Grinding whole grains into flour: what gets lost?

Susan writes:

“I’m trying to get to the truth about grains.  After losing more than 30 pounds by cutting out pretty much all starches (i.e., bread, pasta, potatoes, rice, etc.), I thought I’d add back a modest amount of whole grains, including whole grain breads.  We even bought a grinder, grain, and a bread maker.  Now I’m reading that whole grains are only healthful if they aren’t milled – i.e., not turned into flour.  Is that true?  Will I ever eat bread again??”

Thirty pounds? Good for you!! Who are these kill-joys trying to take that hard-won slice of home-baked whole grain bread out of your hand?

(Actually, in today’s anti-grain climate, I’m surprised that even unmilled grains made the cut!)

Milling a whole grain does degrade the nutrients somewhat. (Although grinding it at home just before you bake it certainly minimizes those nutrient losses!) And grinding a whole grain into flour also makes it a bit easier to digest, meaning that it has a higher glycemic impact. However, whole grain flour still has more nutrition and less of a glycemic impact than refined flour.

Although it might be possible to arrange grain-based foods on a spectrum from less to more nutritious, I think it’s absurd to say that intact whole grains are healthful and whole grain flour is not.

Of course you can enjoy some homemade whole grain bread! Perhaps you will sometimes enjoy whole grains in their intact forms. You might even occasionally choose a treat made with…gasp…white flour!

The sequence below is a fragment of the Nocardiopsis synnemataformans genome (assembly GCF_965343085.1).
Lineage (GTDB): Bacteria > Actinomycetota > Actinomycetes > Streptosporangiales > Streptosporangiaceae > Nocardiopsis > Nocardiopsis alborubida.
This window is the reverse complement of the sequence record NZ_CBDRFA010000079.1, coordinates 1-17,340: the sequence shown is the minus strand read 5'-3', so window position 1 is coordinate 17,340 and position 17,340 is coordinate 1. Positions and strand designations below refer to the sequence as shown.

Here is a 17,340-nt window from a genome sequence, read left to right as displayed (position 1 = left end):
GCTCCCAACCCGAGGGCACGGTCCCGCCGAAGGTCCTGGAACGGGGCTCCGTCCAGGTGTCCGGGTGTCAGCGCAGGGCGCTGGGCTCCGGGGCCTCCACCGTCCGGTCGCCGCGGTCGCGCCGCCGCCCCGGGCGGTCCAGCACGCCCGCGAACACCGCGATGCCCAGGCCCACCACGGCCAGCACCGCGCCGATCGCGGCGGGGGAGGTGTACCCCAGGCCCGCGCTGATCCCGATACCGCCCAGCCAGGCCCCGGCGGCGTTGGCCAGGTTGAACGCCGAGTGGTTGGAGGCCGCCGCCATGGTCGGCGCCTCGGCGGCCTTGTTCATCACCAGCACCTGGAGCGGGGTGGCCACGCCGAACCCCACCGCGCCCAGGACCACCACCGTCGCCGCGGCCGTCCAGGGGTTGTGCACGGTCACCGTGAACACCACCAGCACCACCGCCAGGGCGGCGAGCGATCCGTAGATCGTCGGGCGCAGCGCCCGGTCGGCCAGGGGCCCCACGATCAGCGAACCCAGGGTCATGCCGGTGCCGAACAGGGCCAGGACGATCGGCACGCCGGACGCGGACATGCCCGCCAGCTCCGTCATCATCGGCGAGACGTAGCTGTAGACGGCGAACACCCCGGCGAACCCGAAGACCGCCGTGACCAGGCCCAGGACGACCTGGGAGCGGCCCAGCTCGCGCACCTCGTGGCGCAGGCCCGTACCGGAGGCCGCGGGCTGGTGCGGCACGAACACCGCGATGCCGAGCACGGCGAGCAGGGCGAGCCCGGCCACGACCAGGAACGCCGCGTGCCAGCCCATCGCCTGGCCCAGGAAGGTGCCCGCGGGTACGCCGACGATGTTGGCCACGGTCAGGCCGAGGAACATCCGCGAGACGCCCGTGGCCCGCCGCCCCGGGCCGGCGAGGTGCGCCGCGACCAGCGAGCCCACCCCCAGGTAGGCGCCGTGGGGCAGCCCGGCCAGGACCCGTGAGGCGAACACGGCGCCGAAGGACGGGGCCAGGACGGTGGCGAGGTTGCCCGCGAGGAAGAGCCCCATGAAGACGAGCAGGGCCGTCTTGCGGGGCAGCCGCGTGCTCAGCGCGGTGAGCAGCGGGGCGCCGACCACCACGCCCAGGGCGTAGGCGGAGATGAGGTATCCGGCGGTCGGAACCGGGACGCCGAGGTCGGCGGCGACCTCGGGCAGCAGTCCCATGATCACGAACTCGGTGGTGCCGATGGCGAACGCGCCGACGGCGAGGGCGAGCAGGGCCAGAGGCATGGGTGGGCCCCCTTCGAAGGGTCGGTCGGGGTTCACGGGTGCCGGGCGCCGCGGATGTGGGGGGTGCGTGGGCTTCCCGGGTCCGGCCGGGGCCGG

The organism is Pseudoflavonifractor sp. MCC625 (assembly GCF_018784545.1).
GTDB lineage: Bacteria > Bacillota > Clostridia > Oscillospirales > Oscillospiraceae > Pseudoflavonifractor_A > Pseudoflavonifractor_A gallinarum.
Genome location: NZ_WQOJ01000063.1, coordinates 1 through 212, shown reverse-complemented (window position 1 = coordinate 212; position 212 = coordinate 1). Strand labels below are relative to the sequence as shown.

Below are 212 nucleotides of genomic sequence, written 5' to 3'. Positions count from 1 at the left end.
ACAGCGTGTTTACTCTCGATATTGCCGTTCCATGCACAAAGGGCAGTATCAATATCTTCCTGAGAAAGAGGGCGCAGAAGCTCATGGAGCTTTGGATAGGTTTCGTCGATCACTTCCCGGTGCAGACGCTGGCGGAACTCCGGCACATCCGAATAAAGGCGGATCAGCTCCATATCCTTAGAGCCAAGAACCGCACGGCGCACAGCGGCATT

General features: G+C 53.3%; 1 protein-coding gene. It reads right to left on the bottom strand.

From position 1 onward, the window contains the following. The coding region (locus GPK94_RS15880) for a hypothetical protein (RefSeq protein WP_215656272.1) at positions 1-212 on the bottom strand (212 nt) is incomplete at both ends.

As long as you’re not eating grain-based foods in excessive amounts, I think you can afford to play the field a bit.

4 thoughts on “Grinding whole grains into flour: what gets lost?

  1. What about the fiber? I’ve been wondering for some time how much fiber is getting lost when you grind whole grains. I don’t bake with whole grain flours much, but I grind whole oats, daily.

  2. What is the best grains to make sourdough bread? I love bread and I try to stay away from it as much as I can. I actually make it for a lot of people and they love it but my wife won’t let me eat it and she’s smart not too but what can I use?

  3. Losing weight on ANY exclusionary diet is possible, even likely. The question is whether or not it’s healthful and sustainable. Grains and starches are important for health and excluding them for weight loss is a fool’s gambit if that is the whole plan. I lost 50 pounds after becoming vegan, but I didn’t become vegan to lose weight. I adjusted how much I was eating and cut out junk food and almost all refined sugar. The difference in excluding animal products is, if you eat a good plant-based diet, you are much healthier for it, not so with excluding whole grains and root vegetables, etc.

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